Time to decide where we stand on Caribana
By ARNOLD A. AUGUSTE, Publisher/Editor – Share News
In a recent conversation, Denise Herrera-Jackson, the CEO of the Festival Management Committee (FMC), the organization which has run the Caribana festival for the past five years, told me that the FMC’s aim is to wean the festival off of the City of Toronto’s funding. She said her organization is working to attract sponsors for the festival which will make it less dependent on the city.
While it is a great idea to work on attracting more sponsors – and there is no reason they shouldn’t be able to do so since any other event of Caribana’s size and draw would be an advertiser’s dream – the comment just serves to underscore the fact that they, and just about everyone else who has ever been involved with Caribana, still see the city’s financial contribution as a grant, as funding, as a gift. It is not and should not be perceived as such. It must be seen as an investment in a festival which brings in a massive return – to the city, the province, the federal government and to all the hotels, restaurants and other businesses which benefit from the more that $450-million the festival injects into the economy each year.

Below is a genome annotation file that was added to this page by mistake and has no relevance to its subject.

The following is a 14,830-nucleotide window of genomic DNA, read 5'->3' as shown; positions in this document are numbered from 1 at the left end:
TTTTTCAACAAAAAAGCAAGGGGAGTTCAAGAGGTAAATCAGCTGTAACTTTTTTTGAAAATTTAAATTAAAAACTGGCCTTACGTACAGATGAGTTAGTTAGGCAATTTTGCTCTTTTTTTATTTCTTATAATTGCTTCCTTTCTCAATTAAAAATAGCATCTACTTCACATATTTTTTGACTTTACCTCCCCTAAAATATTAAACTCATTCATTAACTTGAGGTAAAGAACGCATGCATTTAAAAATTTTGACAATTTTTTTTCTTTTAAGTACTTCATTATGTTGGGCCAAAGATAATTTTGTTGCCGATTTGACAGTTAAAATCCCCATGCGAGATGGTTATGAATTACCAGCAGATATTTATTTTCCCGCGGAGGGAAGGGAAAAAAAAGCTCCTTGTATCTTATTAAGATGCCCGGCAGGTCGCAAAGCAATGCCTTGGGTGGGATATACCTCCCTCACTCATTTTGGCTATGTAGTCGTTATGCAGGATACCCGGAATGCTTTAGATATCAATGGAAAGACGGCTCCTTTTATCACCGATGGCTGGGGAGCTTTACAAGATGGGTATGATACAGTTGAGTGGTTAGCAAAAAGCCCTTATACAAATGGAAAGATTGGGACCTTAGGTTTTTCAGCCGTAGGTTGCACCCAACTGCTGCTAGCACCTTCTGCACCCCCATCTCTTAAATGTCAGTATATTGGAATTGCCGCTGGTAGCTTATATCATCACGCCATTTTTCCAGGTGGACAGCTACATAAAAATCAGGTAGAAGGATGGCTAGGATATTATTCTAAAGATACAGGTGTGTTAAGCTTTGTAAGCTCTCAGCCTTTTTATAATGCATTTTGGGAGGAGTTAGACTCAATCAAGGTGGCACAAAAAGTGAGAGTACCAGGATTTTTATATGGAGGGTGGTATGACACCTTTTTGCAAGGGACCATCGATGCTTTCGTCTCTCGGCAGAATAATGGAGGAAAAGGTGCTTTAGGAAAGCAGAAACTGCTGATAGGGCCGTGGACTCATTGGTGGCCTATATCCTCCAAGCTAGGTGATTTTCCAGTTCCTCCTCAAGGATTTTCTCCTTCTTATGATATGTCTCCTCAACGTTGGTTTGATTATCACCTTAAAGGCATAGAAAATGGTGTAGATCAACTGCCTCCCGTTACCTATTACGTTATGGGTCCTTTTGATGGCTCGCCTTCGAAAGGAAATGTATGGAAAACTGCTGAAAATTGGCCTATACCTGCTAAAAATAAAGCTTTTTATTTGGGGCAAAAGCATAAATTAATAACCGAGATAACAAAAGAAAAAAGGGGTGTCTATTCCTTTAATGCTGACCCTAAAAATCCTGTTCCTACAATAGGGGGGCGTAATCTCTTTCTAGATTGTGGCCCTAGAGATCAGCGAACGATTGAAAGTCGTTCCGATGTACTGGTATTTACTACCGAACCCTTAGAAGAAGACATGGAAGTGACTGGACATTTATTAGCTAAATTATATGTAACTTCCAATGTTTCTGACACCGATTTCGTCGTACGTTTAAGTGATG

Funding is for community organizations such as those helping new immigrants settle into the country; groups working to house and otherwise assist the poor; groups working with youth, especially youth from disadvantaged areas of the city or seniors; groups which provide services that governments, unable to provide themselves, fund to help meet the social and even cultural needs, especially of the disadvantaged. Or those huge feel-good events – such as Luminato – which make a big show but generate little by way of economic impact.
But, not a festival such as Caribana.
To continue to see the infusion of money from the various levels of government as a grant – and not as an investment – is to entirely misunderstand the real value of Caribana.
When governments hand out funding or grants, they are the benefactors – extending a helping hand to needy organizations so they can continue to perform their functions. On the other hand, the Caribana festival is the benefactor here, helping the city’s businesses to improve their bottom line, making the difference between a failed year and a successful one. It has been said that for the Caribana weekend some of the hotels in Toronto triple their regular room rates. Whether or not this is true, the fact is that if Caribana was cancelled for one year, there would be hell to pay down at city hall. And the city knows this. Councillor Joe Mihevc, the city’s liaison to the festival, knows this. That is why they would never risk the chance of the festival not taking place.